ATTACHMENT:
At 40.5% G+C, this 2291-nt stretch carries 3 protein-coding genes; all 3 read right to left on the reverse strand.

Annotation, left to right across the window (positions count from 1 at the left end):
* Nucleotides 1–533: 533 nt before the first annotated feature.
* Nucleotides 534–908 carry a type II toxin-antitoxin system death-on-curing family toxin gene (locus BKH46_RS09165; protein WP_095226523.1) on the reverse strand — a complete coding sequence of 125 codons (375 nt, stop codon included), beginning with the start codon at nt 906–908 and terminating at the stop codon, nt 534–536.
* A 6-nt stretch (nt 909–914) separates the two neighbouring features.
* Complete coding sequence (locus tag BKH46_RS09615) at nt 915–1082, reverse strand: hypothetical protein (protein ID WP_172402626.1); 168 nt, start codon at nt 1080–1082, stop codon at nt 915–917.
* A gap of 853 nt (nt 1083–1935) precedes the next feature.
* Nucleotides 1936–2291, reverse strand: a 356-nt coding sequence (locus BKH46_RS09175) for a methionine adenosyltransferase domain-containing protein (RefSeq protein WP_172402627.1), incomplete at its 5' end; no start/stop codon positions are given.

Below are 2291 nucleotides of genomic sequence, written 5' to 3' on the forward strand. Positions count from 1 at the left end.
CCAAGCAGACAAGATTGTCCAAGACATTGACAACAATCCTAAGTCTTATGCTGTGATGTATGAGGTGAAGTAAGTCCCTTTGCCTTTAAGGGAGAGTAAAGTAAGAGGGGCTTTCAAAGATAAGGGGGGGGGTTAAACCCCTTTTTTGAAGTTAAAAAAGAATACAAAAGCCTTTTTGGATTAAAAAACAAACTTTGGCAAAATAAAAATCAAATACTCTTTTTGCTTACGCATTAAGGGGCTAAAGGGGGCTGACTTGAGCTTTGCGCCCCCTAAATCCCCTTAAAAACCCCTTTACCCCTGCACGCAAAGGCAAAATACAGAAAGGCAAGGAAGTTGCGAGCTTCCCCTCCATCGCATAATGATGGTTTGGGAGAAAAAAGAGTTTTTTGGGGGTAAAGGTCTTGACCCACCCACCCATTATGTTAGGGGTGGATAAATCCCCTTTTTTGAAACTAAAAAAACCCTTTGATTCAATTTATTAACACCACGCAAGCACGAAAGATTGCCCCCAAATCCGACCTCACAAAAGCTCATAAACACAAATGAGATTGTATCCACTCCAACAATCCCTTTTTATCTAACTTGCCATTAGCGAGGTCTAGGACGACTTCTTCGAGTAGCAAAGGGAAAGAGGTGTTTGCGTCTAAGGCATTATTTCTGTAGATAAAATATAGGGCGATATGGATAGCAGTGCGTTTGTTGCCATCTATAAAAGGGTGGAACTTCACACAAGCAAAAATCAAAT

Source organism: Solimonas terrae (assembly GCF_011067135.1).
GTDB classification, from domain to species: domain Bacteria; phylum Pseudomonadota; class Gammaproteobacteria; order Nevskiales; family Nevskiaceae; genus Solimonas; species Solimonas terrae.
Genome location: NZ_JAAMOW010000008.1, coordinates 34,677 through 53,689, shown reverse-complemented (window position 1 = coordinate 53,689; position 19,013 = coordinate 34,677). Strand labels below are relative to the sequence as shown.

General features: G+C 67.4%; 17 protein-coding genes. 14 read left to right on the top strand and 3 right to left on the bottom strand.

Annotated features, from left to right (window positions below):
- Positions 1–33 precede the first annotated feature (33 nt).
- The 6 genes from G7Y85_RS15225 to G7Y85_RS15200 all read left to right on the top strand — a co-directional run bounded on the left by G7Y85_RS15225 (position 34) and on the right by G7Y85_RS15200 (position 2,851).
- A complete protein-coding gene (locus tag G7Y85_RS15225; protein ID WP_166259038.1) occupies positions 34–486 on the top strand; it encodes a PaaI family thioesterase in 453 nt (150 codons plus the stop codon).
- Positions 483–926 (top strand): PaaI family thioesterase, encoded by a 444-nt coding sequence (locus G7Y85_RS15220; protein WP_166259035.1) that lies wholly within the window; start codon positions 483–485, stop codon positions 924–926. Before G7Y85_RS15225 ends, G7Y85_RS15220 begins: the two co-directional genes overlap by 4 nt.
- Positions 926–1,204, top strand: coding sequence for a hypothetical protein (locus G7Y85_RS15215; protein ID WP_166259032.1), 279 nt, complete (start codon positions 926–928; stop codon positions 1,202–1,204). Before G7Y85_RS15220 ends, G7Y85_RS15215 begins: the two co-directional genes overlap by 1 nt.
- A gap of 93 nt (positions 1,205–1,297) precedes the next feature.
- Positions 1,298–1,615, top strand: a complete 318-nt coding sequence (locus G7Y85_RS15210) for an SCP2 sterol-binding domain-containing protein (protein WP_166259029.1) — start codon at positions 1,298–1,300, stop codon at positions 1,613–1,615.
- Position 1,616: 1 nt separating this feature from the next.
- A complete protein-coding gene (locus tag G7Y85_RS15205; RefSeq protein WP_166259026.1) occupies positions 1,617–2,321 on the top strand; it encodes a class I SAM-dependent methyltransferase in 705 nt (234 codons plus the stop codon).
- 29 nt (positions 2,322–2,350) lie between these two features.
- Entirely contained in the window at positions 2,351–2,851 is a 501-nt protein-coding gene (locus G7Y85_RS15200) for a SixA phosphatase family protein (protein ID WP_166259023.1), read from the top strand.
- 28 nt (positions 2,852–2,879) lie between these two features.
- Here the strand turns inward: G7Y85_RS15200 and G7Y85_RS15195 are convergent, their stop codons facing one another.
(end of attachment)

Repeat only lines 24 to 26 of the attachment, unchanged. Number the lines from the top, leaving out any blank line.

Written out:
- A complete protein-coding gene (locus tag G7Y85_RS15205; RefSeq protein WP_166259026.1) occupies positions 1,617–2,321 on the top strand; it encodes a class I SAM-dependent methyltransferase in 705 nt (234 codons plus the stop codon).
- 29 nt (positions 2,322–2,350) lie between these two features.
- Entirely contained in the window at positions 2,351–2,851 is a 501-nt protein-coding gene (locus G7Y85_RS15200) for a SixA phosphatase family protein (protein ID WP_166259023.1), read from the top strand.